Rep. Demmer voices concern over board removals
House Rep. Tom Demmer (R-Dixon) voiced his frustration with Gov. J.B. Pritzker's decision to revoke two state board appointments he'd previously made after the individuals disagreed with him.
Demmer said at a press conference on Thursday that Pritzker's actions were "heavy-handed tactics."
“We came down here today because we think it's important to call attention to some seemingly heavy-handed tactics that the administration has taken recently regarding some dissent,” Demmer said. "The governor removed two board members after he appointed them to the board — their nominations were rescinded."
Pritzker appointed Julie Hamos and Michael Gelder to the Illinois Health Facilities and Services Review Board earlier this year. Both Hamos and Gelder, along with John McGlasson, voted to hear an application by Pipeline Health to close Westlake Hospital, according to Crain's Chicago Business.
That vote took place April 30. Pritzker then announced the following week that he would rescind Hamos and Gelder's appointments to "appoint members who more closely share the governor’s vision for hospitals around the state," according to a statement by spokeswoman Emily Bittner.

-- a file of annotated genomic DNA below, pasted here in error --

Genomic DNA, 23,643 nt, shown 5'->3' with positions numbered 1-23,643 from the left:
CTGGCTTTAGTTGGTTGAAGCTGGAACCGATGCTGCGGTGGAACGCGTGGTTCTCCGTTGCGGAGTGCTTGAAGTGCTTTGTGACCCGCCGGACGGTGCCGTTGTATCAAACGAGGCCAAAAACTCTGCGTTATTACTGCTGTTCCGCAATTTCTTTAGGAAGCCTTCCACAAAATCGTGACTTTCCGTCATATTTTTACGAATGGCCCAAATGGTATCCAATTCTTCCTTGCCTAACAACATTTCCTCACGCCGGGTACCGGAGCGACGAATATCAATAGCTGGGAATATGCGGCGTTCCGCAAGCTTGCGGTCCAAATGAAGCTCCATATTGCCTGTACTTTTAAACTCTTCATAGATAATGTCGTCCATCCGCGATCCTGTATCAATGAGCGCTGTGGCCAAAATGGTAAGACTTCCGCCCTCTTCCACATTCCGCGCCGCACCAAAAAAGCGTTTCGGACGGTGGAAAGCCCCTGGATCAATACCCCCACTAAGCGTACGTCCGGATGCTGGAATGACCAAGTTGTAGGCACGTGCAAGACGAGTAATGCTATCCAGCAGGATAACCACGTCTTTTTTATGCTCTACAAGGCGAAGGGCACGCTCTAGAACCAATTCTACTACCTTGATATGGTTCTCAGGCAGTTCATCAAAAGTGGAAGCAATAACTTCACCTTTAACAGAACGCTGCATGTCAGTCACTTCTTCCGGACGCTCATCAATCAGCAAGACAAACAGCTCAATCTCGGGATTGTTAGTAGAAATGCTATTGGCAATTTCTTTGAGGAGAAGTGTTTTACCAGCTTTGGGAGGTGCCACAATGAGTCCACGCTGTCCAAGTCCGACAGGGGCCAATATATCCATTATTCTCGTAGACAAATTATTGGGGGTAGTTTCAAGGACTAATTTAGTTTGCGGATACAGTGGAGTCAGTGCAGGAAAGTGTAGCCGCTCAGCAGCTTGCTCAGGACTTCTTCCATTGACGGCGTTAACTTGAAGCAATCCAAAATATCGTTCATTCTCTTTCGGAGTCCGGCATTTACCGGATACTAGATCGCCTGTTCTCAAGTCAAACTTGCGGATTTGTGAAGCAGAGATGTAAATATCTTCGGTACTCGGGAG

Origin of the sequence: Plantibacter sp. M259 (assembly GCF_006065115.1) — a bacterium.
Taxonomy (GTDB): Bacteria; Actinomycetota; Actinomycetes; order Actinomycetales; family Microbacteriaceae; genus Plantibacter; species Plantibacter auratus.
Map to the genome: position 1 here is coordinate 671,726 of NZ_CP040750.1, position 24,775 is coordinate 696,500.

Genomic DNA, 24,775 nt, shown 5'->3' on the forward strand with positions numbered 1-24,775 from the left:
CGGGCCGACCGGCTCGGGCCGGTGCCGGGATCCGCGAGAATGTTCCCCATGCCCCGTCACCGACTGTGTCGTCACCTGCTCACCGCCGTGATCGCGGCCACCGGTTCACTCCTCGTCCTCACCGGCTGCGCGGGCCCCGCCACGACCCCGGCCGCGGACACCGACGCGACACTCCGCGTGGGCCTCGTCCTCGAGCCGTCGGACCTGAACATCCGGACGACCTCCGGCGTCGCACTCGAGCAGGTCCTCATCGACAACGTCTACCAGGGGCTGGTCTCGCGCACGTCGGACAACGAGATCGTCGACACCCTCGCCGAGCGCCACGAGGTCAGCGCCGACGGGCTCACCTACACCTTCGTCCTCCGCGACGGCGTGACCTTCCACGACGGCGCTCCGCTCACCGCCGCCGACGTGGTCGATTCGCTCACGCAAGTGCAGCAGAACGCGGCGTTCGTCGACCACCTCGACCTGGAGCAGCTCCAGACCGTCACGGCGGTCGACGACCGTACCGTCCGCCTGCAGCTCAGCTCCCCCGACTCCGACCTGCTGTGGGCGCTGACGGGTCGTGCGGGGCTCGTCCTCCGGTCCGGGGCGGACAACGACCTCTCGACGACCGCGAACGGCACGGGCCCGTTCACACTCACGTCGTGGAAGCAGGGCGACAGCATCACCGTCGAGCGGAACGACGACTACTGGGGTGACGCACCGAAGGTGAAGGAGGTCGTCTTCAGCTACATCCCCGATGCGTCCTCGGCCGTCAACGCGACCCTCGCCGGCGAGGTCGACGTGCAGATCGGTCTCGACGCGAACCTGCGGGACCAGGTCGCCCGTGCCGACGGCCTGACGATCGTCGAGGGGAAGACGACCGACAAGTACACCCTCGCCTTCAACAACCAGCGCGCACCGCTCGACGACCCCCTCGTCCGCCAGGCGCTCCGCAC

Demmer said he felt it was important to note the appointees were Pritzker's own appointees from just days before.
"This seems like retribution because they didn’t share the governor's vision," Demmer said. "These boards and commissions should be independent checks and balances on the system. We should not have pending applicants who feel they will be on the receiving end of retribution if they vote against the governor's wishes," Demmer said.
House Rep. Norine Hammond (R-Macomb) said the board members need to know they have the ability to do their job to make tough decisions they need to make without reprisal from the governor's office.
"We depend on good judgment from these boards," Hammond said. "We can’t have these boards fearing their decisions need to be vetted by the governor. With his public actions taken with board members who oppose his wishes, I have a tough time they can work for the betterment of Illinois and not just the governor’s office."
Hammond said there were more than 150 appointments still pending.
"They should not have to worry they will be removed because they make decisions that counter to the governor’s wishes," she said.